Present Tense’s 13 of 2013

As we greet 2014, The Present Tense shares its reflections on 2013.  2013 was a fruitful year, offering countless moments for experiential art.  Here are 13 of these moments that The Present Tense found inspirational.

 

 

13. In April, Boston Center for the Art’s Cyclorama was activated by Vela Phelan’s Near Death Performance Art Experience (NDPAE).  In a simple stroke of irony, NDPAE had its own experience with death. Originally scheduled to unfold over 2 days at Fourth Wall Project in Boston and after months of planning, Fourth Wall was temporarily shut down due to permitting issues, a historic plague among Boston alternative art spaces.  NDPAE was postponed until further notice.  The event fortunately found shelter at the Boston Center for the Art’s Cyclorama, a stunning space with a history of being used as a war memorial.  NDPAE was rescheduled for April 21, 2013, less than 1 week after the Boston Marathon Bombings.  In this 7 hour performance art event,  artists created live works around the theme of life and death.  Both the context and content of the work at NDPAE made for an intense experience for all to remember.

Jamie McMurry "Flawed" 2013 photo by Phil Fryer

Jamie McMurry “Flawed” at NDPAE 2013 photo by Phil Fryer

 

12. This year saw the beginning of new and important series of curated performances in the Museum of Fine Arts. Odd Spaces, curated by Liz Munsell, was the first of the series and  included artists from Boston and New York. Musell is no stranger to performance, and “Odd Spaces” has frequently been referenced as a very successful collaboration between local community and institution. Liz’s choice to have the event on the MFAs weekly free night, as well as a panel discussion immediately after, encouraged a discourse between artist, audience, and curator within the walls of the respected institution.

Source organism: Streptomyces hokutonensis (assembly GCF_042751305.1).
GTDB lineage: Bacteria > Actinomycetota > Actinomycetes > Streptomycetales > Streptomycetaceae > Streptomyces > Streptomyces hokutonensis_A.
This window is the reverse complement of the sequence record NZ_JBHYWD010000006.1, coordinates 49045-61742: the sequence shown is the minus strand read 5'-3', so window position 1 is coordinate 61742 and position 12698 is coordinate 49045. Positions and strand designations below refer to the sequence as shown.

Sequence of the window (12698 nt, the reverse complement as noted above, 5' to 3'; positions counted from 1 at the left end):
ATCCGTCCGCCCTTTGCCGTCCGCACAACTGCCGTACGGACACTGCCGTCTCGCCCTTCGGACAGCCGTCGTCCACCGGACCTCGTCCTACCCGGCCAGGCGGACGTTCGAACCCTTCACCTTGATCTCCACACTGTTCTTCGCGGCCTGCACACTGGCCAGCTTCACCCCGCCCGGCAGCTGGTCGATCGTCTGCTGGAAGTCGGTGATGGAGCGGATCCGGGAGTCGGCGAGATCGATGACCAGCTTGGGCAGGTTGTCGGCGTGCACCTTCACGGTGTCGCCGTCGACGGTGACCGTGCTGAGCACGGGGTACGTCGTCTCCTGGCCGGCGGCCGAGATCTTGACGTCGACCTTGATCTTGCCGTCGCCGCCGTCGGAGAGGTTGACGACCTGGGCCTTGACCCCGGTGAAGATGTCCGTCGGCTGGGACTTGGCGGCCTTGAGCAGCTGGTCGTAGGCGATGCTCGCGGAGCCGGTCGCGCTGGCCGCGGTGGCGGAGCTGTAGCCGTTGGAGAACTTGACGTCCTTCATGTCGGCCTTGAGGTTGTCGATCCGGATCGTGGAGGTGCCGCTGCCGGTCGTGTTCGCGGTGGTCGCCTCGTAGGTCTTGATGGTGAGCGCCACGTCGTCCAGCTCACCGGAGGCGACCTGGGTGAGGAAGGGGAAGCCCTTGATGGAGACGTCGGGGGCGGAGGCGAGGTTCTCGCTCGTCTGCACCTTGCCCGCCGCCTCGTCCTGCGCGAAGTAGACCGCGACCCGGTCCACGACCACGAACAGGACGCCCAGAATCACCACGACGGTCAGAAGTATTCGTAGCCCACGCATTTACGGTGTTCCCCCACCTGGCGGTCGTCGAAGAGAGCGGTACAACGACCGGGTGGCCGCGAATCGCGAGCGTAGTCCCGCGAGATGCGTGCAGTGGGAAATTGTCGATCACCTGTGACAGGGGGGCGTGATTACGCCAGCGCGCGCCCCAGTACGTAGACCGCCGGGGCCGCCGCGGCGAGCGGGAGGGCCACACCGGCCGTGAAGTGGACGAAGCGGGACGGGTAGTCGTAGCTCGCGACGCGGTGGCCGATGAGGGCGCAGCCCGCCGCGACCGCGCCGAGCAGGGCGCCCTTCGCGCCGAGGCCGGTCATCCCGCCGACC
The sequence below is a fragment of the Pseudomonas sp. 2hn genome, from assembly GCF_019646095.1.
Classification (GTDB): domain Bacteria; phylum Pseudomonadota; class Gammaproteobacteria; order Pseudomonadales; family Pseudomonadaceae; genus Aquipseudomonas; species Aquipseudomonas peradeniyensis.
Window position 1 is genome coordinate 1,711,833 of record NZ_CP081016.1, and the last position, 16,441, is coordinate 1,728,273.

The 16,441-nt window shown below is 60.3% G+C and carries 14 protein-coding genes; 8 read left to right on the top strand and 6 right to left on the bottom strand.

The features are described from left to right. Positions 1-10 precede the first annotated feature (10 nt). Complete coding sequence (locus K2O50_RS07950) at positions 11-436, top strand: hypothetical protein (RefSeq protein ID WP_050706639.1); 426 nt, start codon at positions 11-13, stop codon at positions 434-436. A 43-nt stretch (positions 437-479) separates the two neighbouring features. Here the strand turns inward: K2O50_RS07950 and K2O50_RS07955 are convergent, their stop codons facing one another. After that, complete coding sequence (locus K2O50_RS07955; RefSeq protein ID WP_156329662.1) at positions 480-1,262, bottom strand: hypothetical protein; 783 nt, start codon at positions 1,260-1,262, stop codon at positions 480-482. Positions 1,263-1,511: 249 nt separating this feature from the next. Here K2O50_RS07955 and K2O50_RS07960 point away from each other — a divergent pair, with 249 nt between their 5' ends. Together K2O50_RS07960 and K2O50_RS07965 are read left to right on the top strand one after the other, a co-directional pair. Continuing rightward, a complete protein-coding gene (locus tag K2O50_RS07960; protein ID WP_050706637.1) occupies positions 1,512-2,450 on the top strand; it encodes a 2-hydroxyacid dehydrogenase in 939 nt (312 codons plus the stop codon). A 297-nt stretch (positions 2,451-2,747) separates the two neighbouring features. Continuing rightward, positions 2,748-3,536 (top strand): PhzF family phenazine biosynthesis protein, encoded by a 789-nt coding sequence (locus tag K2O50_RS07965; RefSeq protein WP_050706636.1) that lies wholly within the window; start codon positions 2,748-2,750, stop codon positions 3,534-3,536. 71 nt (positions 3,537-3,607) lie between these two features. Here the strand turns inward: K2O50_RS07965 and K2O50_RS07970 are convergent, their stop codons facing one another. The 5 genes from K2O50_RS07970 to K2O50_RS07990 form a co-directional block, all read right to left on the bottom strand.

11. A stand out piece this year was created at Odd Spaces at the MFA.  Marilyn Arsem’s 6 1/2 hour piece, “With the Others” challenged what it means to experience a live event.  Hidden beneath a bench in the Egyptian Galleries of the MFA, Arsem’s body was anointed with Jasmine and covered in black cloth.  The aroma filled the halls leading to the space where only the curious would discover Arsem’s living body amongst the mummies and other artifacts in the room.

 

Marilyn Arsem "With the Others" at Odd Spaces 2013

Marilyn Arsem “With the Others” at Odd Spaces 2013

 

10. During the summer of 2013, a marathon of performance art festivals occurred throughout the United States!  Chicago’s annual international performance art festival, Rapid Pulse activated the Wicker Park neighborhood for 2 weeks.  Rosslyn Arts Project, the Rosslyn Business Improvement District, and The Pink Line Project debuted the Supernova Festival throughout Rosslyn, Virginia, in raw spaces, office lobbies, rooftops, parks, the Metro station, and other public places.  Edge Zones presented the second annual Miami Performance International Festival that provided 4 weeks of programming throughout the Miami Beach Botanical Gardens and the Miami Design District.   The Brooklyn International Performance Art Festival (BIPAF) used 11 spaces in Brooklyn and involved over 150 artists from all over the world with the aim of creating constructive institutional critique as an attempt to relationally construct new economic and social contexts for performance art.  Alejandra Herrera and Jamie McMurry curated the 4th installment of Perform Chinatown in Los Angeles.  Presented works ranged from street interventions to body- driven works.  Durational performance installations unfolded throughout the event in large boxes that lined Chung King Road.